Edmund Thomas Blacket was born on 25 August 1817 at St Margaret, Southwark, Surrey, son of draper James Blacket and Margaret nee Ralph. On 21 May 1842 he married Sarah Mease at Wakefield, Yorkshire and arrived in Sydney on 4 November 1842. There were four daughters and four sons of the marriage.Five of the children were born at Glebe and the older boys went to John Pendrill’s Glebe Academy He died at Petersham on 9 February 1883, aged 65 years. Sarah died at Glebe on 15 Sepember 1869, aged 51 years
Occupation & interests
Ater four years as Colonial Architect,Blacket resigned in 1854 to design the first buildings and Great Hall for the University of Sydney and two of its colleges, and retaining the right of private practice continued ecclesiastical work.Blacket moved to Glebe in 1852, near the university, and continued to live there until the end of 1870 His practice and reputation grew, accepting commissions that included numerous Anglican churches, schools, colleges, banks, commercial building and domestic work. Arthur, Owen and Cyril went into their father’s office which became a large and successful practice. Self-effacing, Blacket shunned controversy and social acclaim. He left an estate sworn at 3,100 pounds.
Blacket’s first Glebe building was a school-church, completed in 1857 to accommodate about 100 boys and 80 girls. It was of brick and stone dressings in Blacket’s Early English style. The new St John’s Bishopthorpe (1868-70), Glebe was something of a departure for Blacket being said to resmble ‘the Lombardic, or Continental Gothic’, before the introduction of the pointed arch. The ‘Lombardic’ influence is generally considered to have come from Horbury Hunt, then working in Blacket’s office and who supervised the construction.But Cyril Blacket had no reservations about attributing Glebe’s design to his father. Glebe Council expressed deep regret at Blacket resignation on 5 September 1870, after eleven years service, recording “their high sense of the valuable services he has rendered to the Borough”.Blacket expressed his “pleasure in the memory of their many meetings…..and a wish for the future prosperity of the municipality”.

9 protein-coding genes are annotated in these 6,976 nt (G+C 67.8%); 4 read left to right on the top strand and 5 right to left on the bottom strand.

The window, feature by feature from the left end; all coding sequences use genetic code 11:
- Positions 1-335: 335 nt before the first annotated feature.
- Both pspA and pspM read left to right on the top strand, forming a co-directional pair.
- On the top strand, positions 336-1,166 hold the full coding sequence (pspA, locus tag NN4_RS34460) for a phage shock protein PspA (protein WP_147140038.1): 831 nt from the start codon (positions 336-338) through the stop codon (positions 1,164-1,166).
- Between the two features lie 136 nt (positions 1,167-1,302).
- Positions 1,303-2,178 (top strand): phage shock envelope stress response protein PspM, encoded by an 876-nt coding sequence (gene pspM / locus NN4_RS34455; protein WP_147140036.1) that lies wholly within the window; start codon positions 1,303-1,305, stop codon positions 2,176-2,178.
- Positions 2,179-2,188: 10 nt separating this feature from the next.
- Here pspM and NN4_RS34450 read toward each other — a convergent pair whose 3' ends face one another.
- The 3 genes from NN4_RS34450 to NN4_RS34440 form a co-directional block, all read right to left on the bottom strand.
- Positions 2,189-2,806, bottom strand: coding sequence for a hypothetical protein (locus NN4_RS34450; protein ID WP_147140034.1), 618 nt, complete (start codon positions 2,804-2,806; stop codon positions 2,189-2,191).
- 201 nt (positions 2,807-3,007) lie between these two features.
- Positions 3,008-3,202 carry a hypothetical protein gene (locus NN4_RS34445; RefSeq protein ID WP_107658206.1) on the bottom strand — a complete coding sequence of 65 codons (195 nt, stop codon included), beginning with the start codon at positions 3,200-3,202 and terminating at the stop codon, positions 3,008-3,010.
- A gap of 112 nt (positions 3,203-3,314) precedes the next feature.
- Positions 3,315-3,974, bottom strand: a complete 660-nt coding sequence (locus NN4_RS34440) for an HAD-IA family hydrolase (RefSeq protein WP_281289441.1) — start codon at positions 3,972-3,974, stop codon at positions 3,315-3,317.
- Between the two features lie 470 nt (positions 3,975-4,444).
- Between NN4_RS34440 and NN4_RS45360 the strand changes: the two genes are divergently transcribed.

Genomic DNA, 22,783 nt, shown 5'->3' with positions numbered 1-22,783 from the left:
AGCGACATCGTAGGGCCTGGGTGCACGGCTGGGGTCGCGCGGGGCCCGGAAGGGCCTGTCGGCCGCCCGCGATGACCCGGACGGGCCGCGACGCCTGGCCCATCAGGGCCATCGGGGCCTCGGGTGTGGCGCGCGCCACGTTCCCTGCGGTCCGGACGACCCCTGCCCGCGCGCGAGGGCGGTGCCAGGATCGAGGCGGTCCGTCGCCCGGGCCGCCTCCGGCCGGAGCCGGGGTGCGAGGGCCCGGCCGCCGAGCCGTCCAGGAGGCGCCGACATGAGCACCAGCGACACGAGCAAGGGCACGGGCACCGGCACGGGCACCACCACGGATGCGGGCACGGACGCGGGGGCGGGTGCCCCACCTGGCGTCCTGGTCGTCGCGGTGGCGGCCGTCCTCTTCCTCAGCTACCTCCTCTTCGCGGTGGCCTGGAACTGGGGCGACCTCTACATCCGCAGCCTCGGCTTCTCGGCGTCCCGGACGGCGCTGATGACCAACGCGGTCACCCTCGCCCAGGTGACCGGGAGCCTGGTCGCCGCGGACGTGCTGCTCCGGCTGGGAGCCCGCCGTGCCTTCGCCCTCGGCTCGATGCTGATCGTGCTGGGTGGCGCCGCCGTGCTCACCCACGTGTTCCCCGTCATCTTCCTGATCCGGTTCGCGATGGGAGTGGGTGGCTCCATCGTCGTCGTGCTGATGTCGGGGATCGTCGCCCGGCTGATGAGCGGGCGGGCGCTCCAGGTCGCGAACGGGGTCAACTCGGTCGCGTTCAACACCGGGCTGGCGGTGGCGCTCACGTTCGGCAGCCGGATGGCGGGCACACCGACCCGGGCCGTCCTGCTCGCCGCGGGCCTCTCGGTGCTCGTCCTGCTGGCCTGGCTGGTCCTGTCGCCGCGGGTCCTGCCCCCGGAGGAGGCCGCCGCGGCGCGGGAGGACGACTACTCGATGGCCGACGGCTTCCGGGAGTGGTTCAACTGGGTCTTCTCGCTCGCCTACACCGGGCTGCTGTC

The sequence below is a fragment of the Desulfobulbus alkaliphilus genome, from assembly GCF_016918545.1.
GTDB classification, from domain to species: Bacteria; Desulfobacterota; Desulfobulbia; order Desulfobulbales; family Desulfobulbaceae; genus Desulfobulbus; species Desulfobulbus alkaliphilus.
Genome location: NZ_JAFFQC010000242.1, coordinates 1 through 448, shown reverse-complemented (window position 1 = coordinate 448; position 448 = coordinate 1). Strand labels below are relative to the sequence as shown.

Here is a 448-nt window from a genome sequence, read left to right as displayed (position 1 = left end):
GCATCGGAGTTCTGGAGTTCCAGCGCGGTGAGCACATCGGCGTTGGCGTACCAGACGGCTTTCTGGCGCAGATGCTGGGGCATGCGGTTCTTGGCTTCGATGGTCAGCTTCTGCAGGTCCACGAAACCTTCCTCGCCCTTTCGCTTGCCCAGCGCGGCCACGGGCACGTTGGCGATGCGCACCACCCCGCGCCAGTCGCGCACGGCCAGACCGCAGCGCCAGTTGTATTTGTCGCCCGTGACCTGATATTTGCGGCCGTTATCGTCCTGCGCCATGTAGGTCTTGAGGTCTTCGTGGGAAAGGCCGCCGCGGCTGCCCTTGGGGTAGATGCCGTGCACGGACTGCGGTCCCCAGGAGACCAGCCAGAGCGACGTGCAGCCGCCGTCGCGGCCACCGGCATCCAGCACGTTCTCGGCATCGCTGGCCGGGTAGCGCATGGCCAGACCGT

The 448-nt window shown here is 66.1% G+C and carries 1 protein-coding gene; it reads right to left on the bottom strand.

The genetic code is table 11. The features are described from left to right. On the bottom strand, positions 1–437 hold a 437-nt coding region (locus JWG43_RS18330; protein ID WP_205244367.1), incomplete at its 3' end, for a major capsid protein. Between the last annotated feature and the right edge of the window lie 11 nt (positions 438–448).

Local government service
Blacket displayed skill as a negoitator for Glebe Council as it endeavoured to lay down the suburb’s basic infrastructure; with Thornley and Tipple Smith he met City Corporation representatives in 1860 regarding a piped water supply. After a debate about water charges it was agreed water mains be extended to Glebe in 1862. Blacket also met with the Pyrmont Bridge Co directors regarding tolls on its road, urged Glebe Road be repaired with ironstone, and acted as mediator when Outer ward residents sought to leave Glebe municipality in 1863 and create their own municipality of St Phillips. In 1868 he introduced a rate of a shilling in the pound of all Glebe property.
Kerr, Joan 1983, Our great Victorian architect: Edmund Thomas Blacket (1817-1883), National Trust of Australia NSW, Sydney
Empire 22 November 1860 p. 2; 14 August 1862 p. 5
Sydney Morning Herald 15 August 1862; 31 March 1863 p. 4
Sydney Morning Herald 11 March 1868 p. 3
Glebe Municipal Council minutes 5 July 1870 p. 547